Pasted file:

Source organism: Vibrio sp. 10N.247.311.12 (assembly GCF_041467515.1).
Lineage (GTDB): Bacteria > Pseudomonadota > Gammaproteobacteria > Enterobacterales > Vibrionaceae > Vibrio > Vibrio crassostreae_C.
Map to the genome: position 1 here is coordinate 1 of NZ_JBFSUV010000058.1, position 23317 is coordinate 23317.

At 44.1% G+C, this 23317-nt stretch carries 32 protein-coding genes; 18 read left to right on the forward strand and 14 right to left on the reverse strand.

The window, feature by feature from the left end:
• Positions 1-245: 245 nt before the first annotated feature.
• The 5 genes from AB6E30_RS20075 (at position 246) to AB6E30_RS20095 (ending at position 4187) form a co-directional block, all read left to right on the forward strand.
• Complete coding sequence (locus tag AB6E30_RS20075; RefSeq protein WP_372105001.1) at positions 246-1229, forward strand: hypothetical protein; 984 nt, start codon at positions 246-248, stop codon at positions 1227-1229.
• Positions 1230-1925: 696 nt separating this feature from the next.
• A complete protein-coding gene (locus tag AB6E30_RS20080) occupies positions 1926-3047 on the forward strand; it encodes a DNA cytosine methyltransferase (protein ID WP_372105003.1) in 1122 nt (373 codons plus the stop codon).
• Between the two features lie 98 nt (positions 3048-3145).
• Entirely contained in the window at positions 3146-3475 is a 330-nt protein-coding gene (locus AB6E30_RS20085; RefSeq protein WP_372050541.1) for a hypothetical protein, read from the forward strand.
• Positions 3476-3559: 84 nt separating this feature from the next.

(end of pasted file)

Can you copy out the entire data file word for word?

Source organism: Vibrio sp. 10N.247.311.12 (assembly GCF_041467515.1).
Lineage (GTDB): Bacteria > Pseudomonadota > Gammaproteobacteria > Enterobacterales > Vibrionaceae > Vibrio > Vibrio crassostreae_C.
Map to the genome: position 1 here is coordinate 1 of NZ_JBFSUV010000058.1, position 23317 is coordinate 23317.

At 44.1% G+C, this 23317-nt stretch carries 32 protein-coding genes; 18 read left to right on the forward strand and 14 right to left on the reverse strand.

The window, feature by feature from the left end:
• Positions 1-245: 245 nt before the first annotated feature.
• The 5 genes from AB6E30_RS20075 (at position 246) to AB6E30_RS20095 (ending at position 4187) form a co-directional block, all read left to right on the forward strand.
• Complete coding sequence (locus tag AB6E30_RS20075; RefSeq protein WP_372105001.1) at positions 246-1229, forward strand: hypothetical protein; 984 nt, start codon at positions 246-248, stop codon at positions 1227-1229.
• Positions 1230-1925: 696 nt separating this feature from the next.
• A complete protein-coding gene (locus tag AB6E30_RS20080) occupies positions 1926-3047 on the forward strand; it encodes a DNA cytosine methyltransferase (protein ID WP_372105003.1) in 1122 nt (373 codons plus the stop codon).
• Between the two features lie 98 nt (positions 3048-3145).
• Entirely contained in the window at positions 3146-3475 is a 330-nt protein-coding gene (locus AB6E30_RS20085; RefSeq protein WP_372050541.1) for a hypothetical protein, read from the forward strand.
• Positions 3476-3559: 84 nt separating this feature from the next.